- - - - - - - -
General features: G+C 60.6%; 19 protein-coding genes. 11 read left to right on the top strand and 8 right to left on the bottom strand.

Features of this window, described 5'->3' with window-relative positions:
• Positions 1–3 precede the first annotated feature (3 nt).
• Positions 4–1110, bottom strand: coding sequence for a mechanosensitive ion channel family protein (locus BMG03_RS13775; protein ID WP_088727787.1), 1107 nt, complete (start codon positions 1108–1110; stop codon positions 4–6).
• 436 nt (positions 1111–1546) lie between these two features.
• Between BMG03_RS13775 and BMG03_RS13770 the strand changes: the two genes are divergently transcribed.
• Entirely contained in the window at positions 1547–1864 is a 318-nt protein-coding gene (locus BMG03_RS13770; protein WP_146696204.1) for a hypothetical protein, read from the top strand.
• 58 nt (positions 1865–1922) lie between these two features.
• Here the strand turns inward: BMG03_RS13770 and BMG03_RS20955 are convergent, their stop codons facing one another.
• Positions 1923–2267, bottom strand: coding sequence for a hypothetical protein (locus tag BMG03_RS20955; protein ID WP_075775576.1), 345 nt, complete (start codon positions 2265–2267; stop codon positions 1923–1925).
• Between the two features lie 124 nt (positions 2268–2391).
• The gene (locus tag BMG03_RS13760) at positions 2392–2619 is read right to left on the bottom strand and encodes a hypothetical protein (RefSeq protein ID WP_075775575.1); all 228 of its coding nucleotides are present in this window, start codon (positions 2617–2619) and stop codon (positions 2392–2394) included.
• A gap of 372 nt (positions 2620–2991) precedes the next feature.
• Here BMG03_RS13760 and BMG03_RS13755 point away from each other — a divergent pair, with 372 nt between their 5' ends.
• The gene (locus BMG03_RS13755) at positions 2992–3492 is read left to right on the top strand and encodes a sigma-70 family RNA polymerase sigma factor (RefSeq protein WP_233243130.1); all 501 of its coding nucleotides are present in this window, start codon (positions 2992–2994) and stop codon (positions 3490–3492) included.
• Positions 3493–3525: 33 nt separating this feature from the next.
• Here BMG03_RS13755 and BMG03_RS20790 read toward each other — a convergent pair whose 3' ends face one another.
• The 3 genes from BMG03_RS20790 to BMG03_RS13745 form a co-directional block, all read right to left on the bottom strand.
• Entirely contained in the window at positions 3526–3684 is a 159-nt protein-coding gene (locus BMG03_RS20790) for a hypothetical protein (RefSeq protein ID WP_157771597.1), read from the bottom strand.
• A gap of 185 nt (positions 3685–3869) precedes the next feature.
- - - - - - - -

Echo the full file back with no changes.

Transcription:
General features: G+C 60.6%; 19 protein-coding genes. 11 read left to right on the top strand and 8 right to left on the bottom strand.

Features of this window, described 5'->3' with window-relative positions:
• Positions 1–3 precede the first annotated feature (3 nt).
• Positions 4–1110, bottom strand: coding sequence for a mechanosensitive ion channel family protein (locus BMG03_RS13775; protein ID WP_088727787.1), 1107 nt, complete (start codon positions 1108–1110; stop codon positions 4–6).
• 436 nt (positions 1111–1546) lie between these two features.
• Between BMG03_RS13775 and BMG03_RS13770 the strand changes: the two genes are divergently transcribed.
• Entirely contained in the window at positions 1547–1864 is a 318-nt protein-coding gene (locus BMG03_RS13770; protein WP_146696204.1) for a hypothetical protein, read from the top strand.
• 58 nt (positions 1865–1922) lie between these two features.
• Here the strand turns inward: BMG03_RS13770 and BMG03_RS20955 are convergent, their stop codons facing one another.
• Positions 1923–2267, bottom strand: coding sequence for a hypothetical protein (locus tag BMG03_RS20955; protein ID WP_075775576.1), 345 nt, complete (start codon positions 2265–2267; stop codon positions 1923–1925).
• Between the two features lie 124 nt (positions 2268–2391).
• The gene (locus tag BMG03_RS13760) at positions 2392–2619 is read right to left on the bottom strand and encodes a hypothetical protein (RefSeq protein ID WP_075775575.1); all 228 of its coding nucleotides are present in this window, start codon (positions 2617–2619) and stop codon (positions 2392–2394) included.
• A gap of 372 nt (positions 2620–2991) precedes the next feature.
• Here BMG03_RS13760 and BMG03_RS13755 point away from each other — a divergent pair, with 372 nt between their 5' ends.
• The gene (locus BMG03_RS13755) at positions 2992–3492 is read left to right on the top strand and encodes a sigma-70 family RNA polymerase sigma factor (RefSeq protein WP_233243130.1); all 501 of its coding nucleotides are present in this window, start codon (positions 2992–2994) and stop codon (positions 3490–3492) included.
• Positions 3493–3525: 33 nt separating this feature from the next.
• Here BMG03_RS13755 and BMG03_RS20790 read toward each other — a convergent pair whose 3' ends face one another.
• The 3 genes from BMG03_RS20790 to BMG03_RS13745 form a co-directional block, all read right to left on the bottom strand.
• Entirely contained in the window at positions 3526–3684 is a 159-nt protein-coding gene (locus BMG03_RS20790) for a hypothetical protein (RefSeq protein ID WP_157771597.1), read from the bottom strand.
• A gap of 185 nt (positions 3685–3869) precedes the next feature.